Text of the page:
by Rob Davis
One day scientists will have an explanation for Jos de Jongh.
Because Jos has achieved what 99.99% (literally!) of us Kiwis fail to achieve … he’s on the verge of his 100th birthday. Yet he’s still getting around like a youngster in his 80s. He’s still driving … although his 100th birthday did mean he had to go through a licence re-test. He’s still playing bowls … which probably in itself makes him the oldest bowler in New Zealand. He’s unbelievable.
Presumably, one day scientists will discover the secret to that longevity … a resilient gene … an excessive intake of broccoli … a lack of exposure to ‘the Game of Thrones’ … or whatever. But meantime Jos isn’t thinking too hard about it – he’s too busy enjoying life!
Born in West Tamaki in 1919, Jos was already driving his dad’s brand new solid-disk wheeled Oakland to violin lessons by the time he was 14. However when the family moved to Alfriston to break in a new farm, the hands that ripped out ti tree all day were no longer able to delicately manipulate the violin. Jos gave up the violin, but not the driving.
His dad bought a transport business in Kaiaua, and Jos found himself driving a Fargo truck carrying cans of cream from Mangatangi to the Franklin Dairy Factory at Tuakau. “Business was good,” recalls Jos, “and dad added another truck to carry general goods. The bloke at Dominion Motors convinced us that an articulated Morris truck was the story, and we started carrying lambs to the Westfield works for 8½d a head.”
By the time the war came, the business had 5 trucks and Jos was manpowered out of active duty to keep the essential service running. Just as well. It was on a ‘cream run’ when Jos first met his wife, Betty, and they were married in March 1943. “I did end up training at Papakura, but by the time I came to embark overseas, it was VJ Day and all over.”
After the war his dad bought 600 acres of bush-covered land at Kaiaua for £2 10/- an acre. “He sold the business as well, although we did keep one of the trucks to help break in the farm. We were lucky. A year or so afterwards the Dairy Board moved away from cream cans to tankers – and the contracts we had built the business on no longer existed.”
It was about 1953 or 1954, And Jos and a group of locals decided to build a tennis court at Kaiaua, so they could enjoy a bit of sporting leisuretime. “That’s when I also got into bowls,” says Jos. “We decided to also put down a bowling ‘green’ behind the hotel. Not a conventional grass one. We laid 30 tons of concrete and covered it with an artificial rubber surface. We also built the pavilion and lighting standards ourselves.”
After many years, the Kaiaua Bowling Club unfortunately got down to a membership of just 4, so the club closed and the remaining members joined up with the Hauraki Bowling Club down the road.
“Betty and I played at Hauraki until 1976,” say Jos, “when we retired and move to town. We joined Mission Bay then moved up the hill to the Glendowie Bowling Club.” All this time their daughter, Karen de Jongh who had become a ring-in to make up an indoor bowls team when they were short, was going on to bigger and better things in the outdoor bowling world.
Ten or so years ago, Jos and Betty decided that it was time to give up the family home and move into a retirement village. They chose Parkview Estate at Pukekohe, where they could be close to their daughter Karen and their sons still working on the farm at Kaiaua.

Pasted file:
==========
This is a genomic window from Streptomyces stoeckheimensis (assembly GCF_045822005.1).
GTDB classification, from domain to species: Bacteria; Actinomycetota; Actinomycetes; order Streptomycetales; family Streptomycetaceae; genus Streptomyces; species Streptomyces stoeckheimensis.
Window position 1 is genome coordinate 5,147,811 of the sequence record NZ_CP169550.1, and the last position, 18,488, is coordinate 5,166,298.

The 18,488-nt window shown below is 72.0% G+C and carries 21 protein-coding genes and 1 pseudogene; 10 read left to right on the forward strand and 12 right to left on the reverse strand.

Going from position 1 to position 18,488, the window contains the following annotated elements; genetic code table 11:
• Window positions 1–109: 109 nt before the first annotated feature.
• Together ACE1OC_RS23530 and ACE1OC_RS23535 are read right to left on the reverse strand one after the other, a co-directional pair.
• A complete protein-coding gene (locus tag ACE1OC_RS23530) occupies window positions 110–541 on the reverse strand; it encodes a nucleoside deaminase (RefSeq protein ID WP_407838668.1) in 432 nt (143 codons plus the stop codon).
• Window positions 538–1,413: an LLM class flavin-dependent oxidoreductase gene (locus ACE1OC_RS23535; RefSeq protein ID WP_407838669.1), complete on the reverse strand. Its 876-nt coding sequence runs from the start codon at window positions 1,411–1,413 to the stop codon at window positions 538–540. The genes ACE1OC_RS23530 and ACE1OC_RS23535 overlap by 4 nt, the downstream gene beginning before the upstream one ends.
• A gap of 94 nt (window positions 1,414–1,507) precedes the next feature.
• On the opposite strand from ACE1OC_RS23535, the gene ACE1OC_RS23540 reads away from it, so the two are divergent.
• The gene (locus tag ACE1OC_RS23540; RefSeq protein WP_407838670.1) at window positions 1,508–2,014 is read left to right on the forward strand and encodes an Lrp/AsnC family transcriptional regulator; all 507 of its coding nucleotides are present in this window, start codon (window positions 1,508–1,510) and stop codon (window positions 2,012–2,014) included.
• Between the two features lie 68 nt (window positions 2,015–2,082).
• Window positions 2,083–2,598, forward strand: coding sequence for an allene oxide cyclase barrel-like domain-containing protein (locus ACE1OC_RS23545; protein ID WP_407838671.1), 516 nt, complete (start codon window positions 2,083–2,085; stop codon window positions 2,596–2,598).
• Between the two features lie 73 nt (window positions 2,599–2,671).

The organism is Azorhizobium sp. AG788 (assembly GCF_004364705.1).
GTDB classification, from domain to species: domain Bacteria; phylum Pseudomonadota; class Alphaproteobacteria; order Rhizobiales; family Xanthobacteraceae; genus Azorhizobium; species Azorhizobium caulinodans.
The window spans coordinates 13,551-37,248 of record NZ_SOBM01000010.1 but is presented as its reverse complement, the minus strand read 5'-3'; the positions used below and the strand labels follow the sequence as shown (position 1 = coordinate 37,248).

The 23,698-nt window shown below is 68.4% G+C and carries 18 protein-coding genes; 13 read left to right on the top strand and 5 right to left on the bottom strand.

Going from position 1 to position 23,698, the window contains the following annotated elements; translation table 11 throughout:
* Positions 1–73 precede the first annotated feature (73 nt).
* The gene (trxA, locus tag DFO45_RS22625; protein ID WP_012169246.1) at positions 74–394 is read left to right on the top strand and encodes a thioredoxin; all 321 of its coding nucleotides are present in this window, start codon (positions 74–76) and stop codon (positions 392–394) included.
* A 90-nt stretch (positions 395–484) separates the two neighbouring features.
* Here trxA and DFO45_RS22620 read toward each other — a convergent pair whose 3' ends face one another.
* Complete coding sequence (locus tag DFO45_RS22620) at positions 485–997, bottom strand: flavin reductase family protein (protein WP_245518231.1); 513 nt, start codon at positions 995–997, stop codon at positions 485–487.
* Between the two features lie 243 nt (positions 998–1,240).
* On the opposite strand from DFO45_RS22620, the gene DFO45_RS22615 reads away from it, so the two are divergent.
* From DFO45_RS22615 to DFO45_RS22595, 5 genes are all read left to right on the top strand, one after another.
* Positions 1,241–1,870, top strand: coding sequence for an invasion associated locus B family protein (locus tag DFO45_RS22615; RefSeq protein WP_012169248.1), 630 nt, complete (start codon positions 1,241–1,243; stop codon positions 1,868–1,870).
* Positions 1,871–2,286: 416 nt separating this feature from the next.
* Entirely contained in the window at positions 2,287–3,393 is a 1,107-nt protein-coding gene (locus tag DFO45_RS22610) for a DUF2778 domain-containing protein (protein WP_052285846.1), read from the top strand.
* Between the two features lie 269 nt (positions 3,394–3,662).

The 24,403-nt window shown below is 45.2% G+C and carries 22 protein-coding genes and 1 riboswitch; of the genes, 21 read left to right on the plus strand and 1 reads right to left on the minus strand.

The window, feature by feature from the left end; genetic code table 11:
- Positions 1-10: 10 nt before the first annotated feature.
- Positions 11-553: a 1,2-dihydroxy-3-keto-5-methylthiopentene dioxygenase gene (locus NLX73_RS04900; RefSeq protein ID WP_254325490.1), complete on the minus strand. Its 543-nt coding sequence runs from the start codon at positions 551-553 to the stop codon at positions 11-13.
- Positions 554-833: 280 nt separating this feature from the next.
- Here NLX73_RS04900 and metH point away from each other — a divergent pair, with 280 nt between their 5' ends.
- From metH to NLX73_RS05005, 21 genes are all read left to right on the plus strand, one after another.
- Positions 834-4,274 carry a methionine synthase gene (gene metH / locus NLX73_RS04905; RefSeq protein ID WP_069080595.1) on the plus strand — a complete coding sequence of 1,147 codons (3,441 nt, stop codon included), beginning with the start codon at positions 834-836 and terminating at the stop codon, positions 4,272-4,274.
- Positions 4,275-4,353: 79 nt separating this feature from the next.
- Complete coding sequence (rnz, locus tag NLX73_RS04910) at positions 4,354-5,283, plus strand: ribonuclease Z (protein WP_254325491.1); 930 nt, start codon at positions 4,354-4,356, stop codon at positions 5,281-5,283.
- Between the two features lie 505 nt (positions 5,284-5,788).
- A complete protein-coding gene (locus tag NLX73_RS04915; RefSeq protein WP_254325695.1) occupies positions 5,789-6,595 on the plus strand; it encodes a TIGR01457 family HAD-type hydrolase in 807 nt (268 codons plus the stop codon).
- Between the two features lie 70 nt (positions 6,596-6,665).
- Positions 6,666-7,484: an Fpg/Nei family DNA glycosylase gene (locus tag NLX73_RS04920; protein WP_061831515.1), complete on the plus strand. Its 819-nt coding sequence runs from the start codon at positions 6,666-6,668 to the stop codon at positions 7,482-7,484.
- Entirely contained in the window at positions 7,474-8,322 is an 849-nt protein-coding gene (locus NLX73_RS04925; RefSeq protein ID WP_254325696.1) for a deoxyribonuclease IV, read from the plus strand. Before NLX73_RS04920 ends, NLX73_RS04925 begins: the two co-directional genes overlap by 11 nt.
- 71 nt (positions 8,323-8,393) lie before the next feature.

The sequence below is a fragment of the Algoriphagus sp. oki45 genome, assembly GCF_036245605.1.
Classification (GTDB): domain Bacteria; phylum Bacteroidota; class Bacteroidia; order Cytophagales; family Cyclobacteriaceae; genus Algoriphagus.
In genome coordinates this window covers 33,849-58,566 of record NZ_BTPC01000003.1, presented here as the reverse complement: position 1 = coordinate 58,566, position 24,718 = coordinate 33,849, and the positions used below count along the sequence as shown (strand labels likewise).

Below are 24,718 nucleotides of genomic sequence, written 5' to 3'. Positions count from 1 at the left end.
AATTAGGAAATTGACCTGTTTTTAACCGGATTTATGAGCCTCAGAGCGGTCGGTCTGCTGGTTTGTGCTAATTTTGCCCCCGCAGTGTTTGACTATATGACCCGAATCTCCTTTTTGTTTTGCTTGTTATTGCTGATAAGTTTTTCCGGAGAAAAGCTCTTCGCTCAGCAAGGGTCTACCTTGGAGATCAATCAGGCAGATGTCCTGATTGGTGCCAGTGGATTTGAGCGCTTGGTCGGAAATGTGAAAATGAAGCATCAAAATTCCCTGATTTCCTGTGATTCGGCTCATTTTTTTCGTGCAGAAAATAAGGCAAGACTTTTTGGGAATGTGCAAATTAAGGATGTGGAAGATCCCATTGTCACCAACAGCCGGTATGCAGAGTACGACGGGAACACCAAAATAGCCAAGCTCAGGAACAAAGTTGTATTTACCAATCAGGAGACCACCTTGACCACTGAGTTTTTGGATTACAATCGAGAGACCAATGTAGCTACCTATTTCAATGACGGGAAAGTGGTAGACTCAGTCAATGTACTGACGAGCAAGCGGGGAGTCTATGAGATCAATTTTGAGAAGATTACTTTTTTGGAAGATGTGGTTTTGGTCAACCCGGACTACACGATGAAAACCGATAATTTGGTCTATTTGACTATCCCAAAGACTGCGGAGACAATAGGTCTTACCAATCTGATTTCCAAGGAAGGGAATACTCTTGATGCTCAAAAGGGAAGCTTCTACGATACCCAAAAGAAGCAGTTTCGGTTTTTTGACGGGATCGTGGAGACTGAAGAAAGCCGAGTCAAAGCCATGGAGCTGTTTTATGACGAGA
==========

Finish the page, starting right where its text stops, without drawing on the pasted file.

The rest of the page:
“We joined the Buckland Bowling Club just out of Pukekohe,” says Jos, “and we also started playing on the indoor greens at the Pukekohe Cossie Club.”
Unfortunately, Jos lost Betty a few years back. And Jos continued without his mate of 70+ years playing on the indoor rinks only.
Today, after over 60 years of bowls, Jos has a remarkable record.
He’s got 61 Club titles – from Hauraki, Mission Bay, Glendowie … and even from Buckland which he won as a nonagenarian! He’s got 6 or 7 Centre titles. “I never got a National title,” he laughs, “but Ron Buchan and I came close in the Pairs one year – we were put out by Percy Jones.”
Jos’s name is on the Pete Pyke Memorial Trophy three times, for having the highest aggregate over the season at the Pukekohe Cossie Club.
He’s also won the Easter tournament at the Kensington Bowling Club in Whangarei a number of times. “I loved the tournament,” he says, “we must’ve gone every year for 40 years. I remember one year we won it, the government had just decided to start taxing lawn bowls prizes – so we gave our winnings straight back to the club!”
They went for a bowls jaunt to the Gold Coast in 1999, and Betty ended up lifting the trophy in the Gold Coast Twee District Ladies Bowls Association Tournament.
But the biggest bowls occasion was joining a Waikato/Thames Valley Centre tour to Britain in 1966. “Jim Preston, the President and Freddy Reeves, the Secretary, organised the three-month tour,” says Jos. “It cost £2,000. We took the ‘Rangitoto’ across. We played in some wonderful spots …. the Guinness Bowling Club in London, the Drake Bowling Club at Plymouth, and many, many more … in England, Scotland and Ireland. Unfortunately, the girls weren’t allowed to play in those days, but Betty had a ball anyway. We went off afterwards and toured Europe, while all the time Karen was minding house at the farm. I think we bribed her by buying her a TV before we went away!”
Judging by the way Jos gets around today, he’d be the first one to put his name down for another Waikato/Thames Valley tour to the old country. And there may be many more bowlers who are keen to join him.
Thanks for everything you’ve given to bowls, Jos.